No surrender, no suicide: Imperial Japanese soldier who survived 30 years in the jungle dies
Hiroo Onoda was forbidden to surrender or commit suicide.
A Japanese soldier who held out for decades following the end of WWII, has died. Hiroo Onoda passed away in Tokyo at the age of 91. He gained notoriety for refusing to accept that Japan had surrendered at the end of WWII and had to be convinced to come out of the Philippine jungle almost 30 years after the war's end.
During the war, Onoda was sent to the island of Lubang in the western Philippines to spy on American forces there. His orders were to disrupt operations on the island. He was also forbidden to surrender or to take his own life.
As the Japanese retreated in 1944, he was cut off and ordered the few men remaining with him to head into the jungle and try to elude capture. Onoda, along with three other soldiers continued to conduct raids which killed at least 30 civilians.
One of the soldiers eventually deserted the band and surrendered, and the other two were later shot during raids staged to capture them, with Onoda's last companion being killed as late as 1972. Only Onoda managed to survive until 1974, eluding capture for 29 years.
Onoda survived by hunting and gathering in the jungle and stealing from local farmers. The killings stopped however and he came to be regarded more as a hated menace as opposed to a threat.
In February 1974, a young Japanese man, Norio Suzuki, on a personal adventure searched for Onoda managed to find the reclusive soldier and spoke to him at length. Suzuki explained that the war was over and he should come out of the jungle. Onoda refused saying that he would only quit his post upon the orders of a superior officer.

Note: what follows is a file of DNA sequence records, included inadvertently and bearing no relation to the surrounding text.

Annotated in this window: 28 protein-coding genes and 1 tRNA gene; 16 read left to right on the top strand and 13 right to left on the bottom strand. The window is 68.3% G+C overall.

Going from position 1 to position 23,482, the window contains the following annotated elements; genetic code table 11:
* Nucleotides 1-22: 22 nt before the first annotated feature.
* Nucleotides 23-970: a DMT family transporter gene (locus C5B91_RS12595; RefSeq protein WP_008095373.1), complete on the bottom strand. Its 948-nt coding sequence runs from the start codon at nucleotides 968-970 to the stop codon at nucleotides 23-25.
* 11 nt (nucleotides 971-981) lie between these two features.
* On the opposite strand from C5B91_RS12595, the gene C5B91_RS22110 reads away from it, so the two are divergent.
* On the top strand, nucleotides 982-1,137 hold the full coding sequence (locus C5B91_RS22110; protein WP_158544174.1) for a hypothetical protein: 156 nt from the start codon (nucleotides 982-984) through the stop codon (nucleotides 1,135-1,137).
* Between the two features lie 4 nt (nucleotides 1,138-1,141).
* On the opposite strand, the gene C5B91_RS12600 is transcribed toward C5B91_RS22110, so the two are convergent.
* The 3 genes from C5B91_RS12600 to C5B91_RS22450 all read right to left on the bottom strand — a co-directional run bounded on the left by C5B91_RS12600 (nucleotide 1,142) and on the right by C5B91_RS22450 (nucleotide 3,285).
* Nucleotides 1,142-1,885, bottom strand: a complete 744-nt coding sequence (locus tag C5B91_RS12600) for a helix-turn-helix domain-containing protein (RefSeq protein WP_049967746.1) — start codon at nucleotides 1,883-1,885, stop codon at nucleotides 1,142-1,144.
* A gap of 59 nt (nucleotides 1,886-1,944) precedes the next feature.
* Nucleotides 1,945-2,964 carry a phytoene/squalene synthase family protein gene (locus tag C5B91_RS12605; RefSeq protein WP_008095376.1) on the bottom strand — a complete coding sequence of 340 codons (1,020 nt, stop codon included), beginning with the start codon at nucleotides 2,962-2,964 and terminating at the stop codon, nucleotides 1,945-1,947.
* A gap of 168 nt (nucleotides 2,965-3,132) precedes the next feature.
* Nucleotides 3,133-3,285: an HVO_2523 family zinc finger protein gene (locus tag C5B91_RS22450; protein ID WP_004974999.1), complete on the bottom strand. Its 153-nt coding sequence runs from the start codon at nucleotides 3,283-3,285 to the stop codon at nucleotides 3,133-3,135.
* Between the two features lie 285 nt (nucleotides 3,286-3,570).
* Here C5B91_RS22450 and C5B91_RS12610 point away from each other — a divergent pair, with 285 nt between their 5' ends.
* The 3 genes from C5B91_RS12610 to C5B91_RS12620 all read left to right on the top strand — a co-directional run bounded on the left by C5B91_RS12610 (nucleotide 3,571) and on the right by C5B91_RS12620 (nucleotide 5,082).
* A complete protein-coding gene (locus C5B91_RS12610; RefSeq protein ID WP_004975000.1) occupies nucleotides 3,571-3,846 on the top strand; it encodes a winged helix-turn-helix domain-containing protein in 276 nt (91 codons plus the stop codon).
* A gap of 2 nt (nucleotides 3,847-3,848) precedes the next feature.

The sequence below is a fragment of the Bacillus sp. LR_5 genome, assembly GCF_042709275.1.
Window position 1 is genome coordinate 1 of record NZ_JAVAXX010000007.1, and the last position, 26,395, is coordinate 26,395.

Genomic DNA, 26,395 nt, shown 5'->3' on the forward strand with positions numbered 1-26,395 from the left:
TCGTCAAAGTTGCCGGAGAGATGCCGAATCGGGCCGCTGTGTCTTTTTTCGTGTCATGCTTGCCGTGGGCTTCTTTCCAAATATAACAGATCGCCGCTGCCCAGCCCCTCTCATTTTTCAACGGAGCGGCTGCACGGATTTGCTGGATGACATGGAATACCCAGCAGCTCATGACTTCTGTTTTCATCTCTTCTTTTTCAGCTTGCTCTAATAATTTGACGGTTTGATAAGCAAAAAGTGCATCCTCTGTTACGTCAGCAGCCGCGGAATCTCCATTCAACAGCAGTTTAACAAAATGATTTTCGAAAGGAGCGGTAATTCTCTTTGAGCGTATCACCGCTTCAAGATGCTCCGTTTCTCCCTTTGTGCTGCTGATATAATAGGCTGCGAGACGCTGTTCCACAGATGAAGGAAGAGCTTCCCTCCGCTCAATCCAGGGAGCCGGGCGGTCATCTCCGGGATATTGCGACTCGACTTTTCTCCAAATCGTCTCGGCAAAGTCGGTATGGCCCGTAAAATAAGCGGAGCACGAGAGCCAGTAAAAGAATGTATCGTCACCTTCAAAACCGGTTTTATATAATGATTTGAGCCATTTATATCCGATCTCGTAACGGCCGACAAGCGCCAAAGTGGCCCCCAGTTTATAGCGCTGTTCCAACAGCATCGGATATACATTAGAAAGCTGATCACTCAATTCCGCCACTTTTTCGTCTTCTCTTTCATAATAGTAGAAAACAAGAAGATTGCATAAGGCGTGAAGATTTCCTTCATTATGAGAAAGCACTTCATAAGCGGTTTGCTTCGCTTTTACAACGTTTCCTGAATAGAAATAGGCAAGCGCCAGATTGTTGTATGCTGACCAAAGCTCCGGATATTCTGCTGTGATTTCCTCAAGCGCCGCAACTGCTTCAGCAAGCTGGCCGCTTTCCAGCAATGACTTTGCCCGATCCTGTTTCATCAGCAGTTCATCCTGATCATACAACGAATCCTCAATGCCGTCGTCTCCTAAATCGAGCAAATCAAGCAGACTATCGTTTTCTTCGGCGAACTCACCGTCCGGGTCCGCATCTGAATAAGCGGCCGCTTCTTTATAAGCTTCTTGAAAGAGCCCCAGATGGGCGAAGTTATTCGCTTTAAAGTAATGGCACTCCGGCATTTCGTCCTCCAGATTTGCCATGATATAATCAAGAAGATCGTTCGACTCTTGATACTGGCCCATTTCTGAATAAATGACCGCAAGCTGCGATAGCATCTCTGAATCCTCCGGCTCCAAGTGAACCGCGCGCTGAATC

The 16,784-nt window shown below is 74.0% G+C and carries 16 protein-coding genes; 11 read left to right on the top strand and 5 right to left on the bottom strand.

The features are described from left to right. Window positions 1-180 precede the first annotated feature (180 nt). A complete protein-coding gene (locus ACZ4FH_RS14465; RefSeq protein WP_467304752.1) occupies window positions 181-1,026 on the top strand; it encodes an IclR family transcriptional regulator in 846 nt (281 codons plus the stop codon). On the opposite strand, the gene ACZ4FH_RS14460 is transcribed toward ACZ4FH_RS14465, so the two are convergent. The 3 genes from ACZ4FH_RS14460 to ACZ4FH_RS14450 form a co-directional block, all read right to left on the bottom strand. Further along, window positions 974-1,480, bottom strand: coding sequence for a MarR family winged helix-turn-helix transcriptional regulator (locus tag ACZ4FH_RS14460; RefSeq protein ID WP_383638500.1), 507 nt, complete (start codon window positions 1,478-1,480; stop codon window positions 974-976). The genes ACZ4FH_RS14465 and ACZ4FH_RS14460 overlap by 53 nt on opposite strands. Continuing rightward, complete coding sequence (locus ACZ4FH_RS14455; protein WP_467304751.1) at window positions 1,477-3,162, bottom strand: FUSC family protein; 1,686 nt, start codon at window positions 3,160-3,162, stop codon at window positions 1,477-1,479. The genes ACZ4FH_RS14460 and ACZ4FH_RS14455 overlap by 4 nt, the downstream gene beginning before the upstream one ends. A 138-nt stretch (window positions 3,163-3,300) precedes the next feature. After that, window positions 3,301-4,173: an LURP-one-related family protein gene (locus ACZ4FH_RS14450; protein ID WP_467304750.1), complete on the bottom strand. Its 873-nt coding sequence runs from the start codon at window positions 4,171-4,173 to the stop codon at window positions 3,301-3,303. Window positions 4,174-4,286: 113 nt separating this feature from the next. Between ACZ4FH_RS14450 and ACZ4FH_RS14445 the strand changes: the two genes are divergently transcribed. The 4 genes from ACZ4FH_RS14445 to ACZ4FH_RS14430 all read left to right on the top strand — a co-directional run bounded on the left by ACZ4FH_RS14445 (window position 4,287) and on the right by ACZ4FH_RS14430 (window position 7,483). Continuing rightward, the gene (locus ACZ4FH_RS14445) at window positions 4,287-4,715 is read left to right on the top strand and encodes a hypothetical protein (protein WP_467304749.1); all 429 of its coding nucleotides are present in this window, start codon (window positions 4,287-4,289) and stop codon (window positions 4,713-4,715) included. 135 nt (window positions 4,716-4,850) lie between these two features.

Suzuki took a picture of himself with Onoda as proof of their encounter and returned to Japan where it created a sensation. Onoda's former commanding officer was sent to recover him.
That officer was Maj. Yoshimi Taniguchi who had promised to return for him back in 1944. Now, 29 years later, the officer was able to keep his promise. He relieved Onoda of his duties and Onoda, forbidden to commit suicide, handed over his sword along with a substantial cache of weapons which his men had kept since the war.
Only one other Japanese soldier managed to hold out longer, Private Teruo Nakamura, who hid in Indonesia until December of 1974.
Onoda was welcomed as a hero in Japan and urged to run for government. Instead, he moved to Brazil where he founded a cattle ranch, returning to Japan each year to teach others survival skills he had learned in the Philippines.
Oonoda's fame has persisted, particularly in Brazil where he was awarded several accolades for his work in that country. He was also pardoned by the Philippine government for any crimes he committed after the war. The pardon was contriversial however, because he was never held to account for his participation in the postwar killings.
Onoda died Thursday in Tokyo from complications of pneumonia.
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